Rabat – Banks in North Africa will overpower revenue shares in South Africa by 2022, according to a recent report on retail banking in Africa from the management consulting firm McKinsey and Company.
North African revenue shares before risk costs are predicted to reach 30 percent in 2022, up from 28 percent in 2017 and 24 percent in 2012.
South Africa will see its share fall to 26 percent in 2020, down from 30 percent in 2017 and 37 percent in 2012. Central Africa exhibits the same downward trend.
“There is a shift underway in exchange rate adjusted revenue pools towards North Africa, East Africa, and West Africa, and away from South Africa and Central Africa,” said the report.
The same report indicates that about 65 percent of African banks’ profitability and 94 percent of their revenue growth, are attributable to their “geographic footprint,” with Morocco featuring among the leading countries.
“There are huge variations in growth and profitability at the country level, with nations such as Côte d’Ivoire, Ghana, Kenya, Mali, and Morocco featuring positively.”
Morocco, along with South Africa, Nigeria, Egypt and Angola account for 68 percent of the total banking revenue pool for the 54 countries on the continent, “leading to some inevitable fragmentation of the banking opportunity.”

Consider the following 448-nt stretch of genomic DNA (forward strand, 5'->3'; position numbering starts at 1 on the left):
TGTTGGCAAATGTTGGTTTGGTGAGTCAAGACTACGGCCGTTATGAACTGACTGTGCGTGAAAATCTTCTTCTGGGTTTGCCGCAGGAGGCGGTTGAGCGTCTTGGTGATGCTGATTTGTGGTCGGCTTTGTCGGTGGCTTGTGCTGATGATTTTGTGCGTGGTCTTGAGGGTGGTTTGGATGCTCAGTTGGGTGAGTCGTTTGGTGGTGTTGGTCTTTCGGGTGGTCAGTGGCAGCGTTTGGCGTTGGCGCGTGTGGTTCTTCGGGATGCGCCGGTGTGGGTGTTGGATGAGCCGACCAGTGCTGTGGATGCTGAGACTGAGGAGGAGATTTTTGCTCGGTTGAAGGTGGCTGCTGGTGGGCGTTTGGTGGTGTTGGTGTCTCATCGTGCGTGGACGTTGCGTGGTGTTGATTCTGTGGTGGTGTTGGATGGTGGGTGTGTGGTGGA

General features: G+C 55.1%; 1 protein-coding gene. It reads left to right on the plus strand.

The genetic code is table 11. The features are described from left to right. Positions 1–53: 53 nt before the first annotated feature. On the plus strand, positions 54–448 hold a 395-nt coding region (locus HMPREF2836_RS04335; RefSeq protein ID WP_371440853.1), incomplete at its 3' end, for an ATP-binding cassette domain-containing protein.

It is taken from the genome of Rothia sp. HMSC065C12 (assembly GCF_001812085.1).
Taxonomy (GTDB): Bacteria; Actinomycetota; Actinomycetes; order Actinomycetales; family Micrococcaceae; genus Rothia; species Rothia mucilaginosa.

Between 2017 and 2020, Africa’s banking revenue pools are expected to grow at 8.5 percent each year between 2017 and 2022, bringing the continent’s total banking revenues to USD 129 billion.
“Africa’s banking markets are roaring to life. They will grow robustly over the next five years, and as a group, Africa’s banks are second-most profitable on a global level”, writes the McKinsey group.
USD 53 billion will be produced in retail banking, compared to the USD 35 billion generated in 2017, recording a growth of USD 18 billion.
Three-quarters of the USD 18 billion in absolute retail revenue growth will be concentrated in 10 countries; though the greatest retail growth will be in South Africa, Morocco will feature among the leading growth markets in the sector.
Nevertheless, the report explains that with such remarkable growth, certain challenges are inescapable: Africa’s banking markets face a high percentage of low-income customers, high cash usage, and low levels of physical distribution and variation flowing from the relatively advanced markets of South Africa and Morocco to the nascent markets of Ethiopia and the DRC.